Musicians have used computers to assist with composing since those early days of electronic music. But the blazing speed and immense power of today’s equipment is opening up new avenues of experimentation, says Britton. For example, he could now create 1,000 variations of a musical snippet in a matter of seconds. “It’s a way of outsourcing a specific kind of work to a computer that allows you to make different choices as a composer, without giving over the creative parts,” says Britton. “You can burn through all these strange musical ideas in so little time. You can build complexity without getting bogged down.”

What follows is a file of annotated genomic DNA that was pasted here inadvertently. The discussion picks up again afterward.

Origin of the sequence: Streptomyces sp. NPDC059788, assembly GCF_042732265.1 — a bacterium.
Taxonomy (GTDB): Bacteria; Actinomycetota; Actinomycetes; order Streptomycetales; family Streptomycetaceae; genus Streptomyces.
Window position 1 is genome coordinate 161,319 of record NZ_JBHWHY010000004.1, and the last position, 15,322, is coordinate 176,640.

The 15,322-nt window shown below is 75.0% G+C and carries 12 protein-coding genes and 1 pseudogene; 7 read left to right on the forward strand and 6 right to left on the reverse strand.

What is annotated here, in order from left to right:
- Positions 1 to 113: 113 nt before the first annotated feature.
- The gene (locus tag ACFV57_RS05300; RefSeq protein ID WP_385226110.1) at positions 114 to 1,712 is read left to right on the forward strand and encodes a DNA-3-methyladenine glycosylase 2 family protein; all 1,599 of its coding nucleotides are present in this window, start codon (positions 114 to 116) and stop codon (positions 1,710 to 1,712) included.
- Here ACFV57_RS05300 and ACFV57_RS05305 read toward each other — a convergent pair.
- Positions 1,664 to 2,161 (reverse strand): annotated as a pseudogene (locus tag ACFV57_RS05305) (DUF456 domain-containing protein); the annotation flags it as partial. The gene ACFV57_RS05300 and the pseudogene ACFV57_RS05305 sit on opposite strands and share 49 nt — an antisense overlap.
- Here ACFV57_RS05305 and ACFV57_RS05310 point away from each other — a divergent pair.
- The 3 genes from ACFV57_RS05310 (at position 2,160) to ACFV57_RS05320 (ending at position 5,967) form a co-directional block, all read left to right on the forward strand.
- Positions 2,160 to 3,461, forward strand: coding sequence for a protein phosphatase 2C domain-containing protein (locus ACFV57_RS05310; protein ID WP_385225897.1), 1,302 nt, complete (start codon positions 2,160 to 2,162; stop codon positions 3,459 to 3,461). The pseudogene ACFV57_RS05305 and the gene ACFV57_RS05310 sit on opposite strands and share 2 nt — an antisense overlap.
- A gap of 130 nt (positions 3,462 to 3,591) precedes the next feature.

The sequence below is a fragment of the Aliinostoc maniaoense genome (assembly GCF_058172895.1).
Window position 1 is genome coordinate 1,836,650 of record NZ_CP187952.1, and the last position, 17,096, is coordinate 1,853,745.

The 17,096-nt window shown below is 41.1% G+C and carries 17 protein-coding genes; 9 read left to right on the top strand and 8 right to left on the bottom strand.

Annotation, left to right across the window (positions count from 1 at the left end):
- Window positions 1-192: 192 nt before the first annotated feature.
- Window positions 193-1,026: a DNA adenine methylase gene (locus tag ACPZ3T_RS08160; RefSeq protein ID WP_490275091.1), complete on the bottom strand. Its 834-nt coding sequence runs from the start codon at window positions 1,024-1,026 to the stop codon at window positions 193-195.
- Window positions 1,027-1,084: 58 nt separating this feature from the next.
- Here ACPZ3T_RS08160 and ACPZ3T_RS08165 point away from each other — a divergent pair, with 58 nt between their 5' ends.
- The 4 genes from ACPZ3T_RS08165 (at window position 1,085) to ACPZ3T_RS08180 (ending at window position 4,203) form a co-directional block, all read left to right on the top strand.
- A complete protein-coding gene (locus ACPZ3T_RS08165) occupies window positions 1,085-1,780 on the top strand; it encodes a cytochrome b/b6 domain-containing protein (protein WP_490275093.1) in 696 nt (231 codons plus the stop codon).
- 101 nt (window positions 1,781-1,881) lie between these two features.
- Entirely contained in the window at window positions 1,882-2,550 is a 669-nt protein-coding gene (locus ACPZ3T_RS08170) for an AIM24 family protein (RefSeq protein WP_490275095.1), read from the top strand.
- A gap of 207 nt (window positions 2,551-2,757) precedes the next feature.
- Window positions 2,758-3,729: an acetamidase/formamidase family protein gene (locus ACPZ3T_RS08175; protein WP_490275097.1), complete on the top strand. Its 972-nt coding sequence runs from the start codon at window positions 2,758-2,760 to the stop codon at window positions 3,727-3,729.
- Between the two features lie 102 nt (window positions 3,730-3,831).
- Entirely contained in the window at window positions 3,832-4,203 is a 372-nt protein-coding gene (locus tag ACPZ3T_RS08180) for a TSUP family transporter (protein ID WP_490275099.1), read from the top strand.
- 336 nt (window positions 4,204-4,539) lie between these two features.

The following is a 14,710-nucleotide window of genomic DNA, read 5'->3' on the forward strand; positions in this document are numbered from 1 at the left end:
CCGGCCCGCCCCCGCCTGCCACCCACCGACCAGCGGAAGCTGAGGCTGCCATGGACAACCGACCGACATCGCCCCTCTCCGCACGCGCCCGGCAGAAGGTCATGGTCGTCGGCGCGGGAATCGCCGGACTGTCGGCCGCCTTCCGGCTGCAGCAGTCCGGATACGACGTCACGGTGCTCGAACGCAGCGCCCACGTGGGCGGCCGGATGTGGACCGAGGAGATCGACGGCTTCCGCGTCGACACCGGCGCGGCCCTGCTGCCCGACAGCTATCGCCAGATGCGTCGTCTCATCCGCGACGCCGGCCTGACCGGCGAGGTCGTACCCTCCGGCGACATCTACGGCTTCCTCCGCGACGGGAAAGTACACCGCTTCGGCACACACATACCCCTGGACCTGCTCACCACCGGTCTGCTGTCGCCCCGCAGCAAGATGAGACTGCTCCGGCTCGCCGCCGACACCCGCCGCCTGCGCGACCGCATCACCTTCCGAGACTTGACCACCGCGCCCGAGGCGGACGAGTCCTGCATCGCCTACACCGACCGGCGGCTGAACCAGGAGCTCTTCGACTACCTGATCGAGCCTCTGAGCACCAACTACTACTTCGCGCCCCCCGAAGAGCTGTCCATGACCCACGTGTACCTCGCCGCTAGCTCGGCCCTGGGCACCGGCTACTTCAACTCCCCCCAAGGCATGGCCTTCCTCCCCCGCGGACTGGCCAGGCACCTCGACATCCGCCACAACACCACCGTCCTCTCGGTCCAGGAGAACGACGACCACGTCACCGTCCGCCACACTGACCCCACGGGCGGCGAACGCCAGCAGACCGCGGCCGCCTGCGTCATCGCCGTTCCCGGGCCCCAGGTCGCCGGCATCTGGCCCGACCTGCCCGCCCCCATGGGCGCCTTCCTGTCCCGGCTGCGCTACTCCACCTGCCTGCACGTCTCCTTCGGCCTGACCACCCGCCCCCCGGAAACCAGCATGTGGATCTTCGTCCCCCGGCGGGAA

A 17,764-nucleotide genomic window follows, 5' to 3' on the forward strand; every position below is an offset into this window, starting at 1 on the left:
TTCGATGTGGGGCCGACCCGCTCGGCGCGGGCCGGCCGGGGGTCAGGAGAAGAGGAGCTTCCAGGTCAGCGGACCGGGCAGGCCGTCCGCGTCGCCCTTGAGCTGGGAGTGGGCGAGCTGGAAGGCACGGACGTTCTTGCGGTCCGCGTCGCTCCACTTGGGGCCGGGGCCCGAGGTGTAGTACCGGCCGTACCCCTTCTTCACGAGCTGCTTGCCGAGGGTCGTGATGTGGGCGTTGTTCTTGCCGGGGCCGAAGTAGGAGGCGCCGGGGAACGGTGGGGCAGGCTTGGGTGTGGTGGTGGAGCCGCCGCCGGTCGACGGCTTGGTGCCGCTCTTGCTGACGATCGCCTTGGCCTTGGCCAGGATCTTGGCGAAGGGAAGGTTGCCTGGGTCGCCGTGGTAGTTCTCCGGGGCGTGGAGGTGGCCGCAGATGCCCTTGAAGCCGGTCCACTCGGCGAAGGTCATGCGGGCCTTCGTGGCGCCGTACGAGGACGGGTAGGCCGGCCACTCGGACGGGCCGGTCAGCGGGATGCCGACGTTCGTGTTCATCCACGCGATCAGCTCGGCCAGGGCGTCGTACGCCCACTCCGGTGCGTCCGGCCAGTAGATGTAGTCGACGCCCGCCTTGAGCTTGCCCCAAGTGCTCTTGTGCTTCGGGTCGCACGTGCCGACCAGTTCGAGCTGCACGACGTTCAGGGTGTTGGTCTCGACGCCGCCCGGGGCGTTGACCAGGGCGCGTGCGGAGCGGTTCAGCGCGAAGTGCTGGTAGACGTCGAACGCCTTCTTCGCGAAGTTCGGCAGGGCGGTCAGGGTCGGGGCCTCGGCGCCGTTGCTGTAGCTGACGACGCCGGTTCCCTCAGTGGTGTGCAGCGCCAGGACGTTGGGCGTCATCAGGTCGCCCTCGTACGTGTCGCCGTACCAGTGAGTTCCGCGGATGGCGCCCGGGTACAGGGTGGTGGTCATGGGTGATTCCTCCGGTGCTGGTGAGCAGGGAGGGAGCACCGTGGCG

Britton emphasizes, though, that his goal as an instructor is not simply to teach students how to use the latest technology. More generally, he wants to teach them to listen effectively. He wants them to make informed decisions about the digital tools they choose to work with, and to understand how these tools will shape and influence what they compose. “Every piece of equipment here is intended to help students discover, think, create, listen, and collaborate,” he says.
Britton’s bigger hope is that they, like him, will participate in what he sees as a chain of people excited about musical expression, stretching around the globe and back to the beginning of human history. “Learning how to make innovative and interesting music, or say different things with sound in the 21st century, is at the heart of what I teach and what I do,” he says. “It’s what I’m excited about.”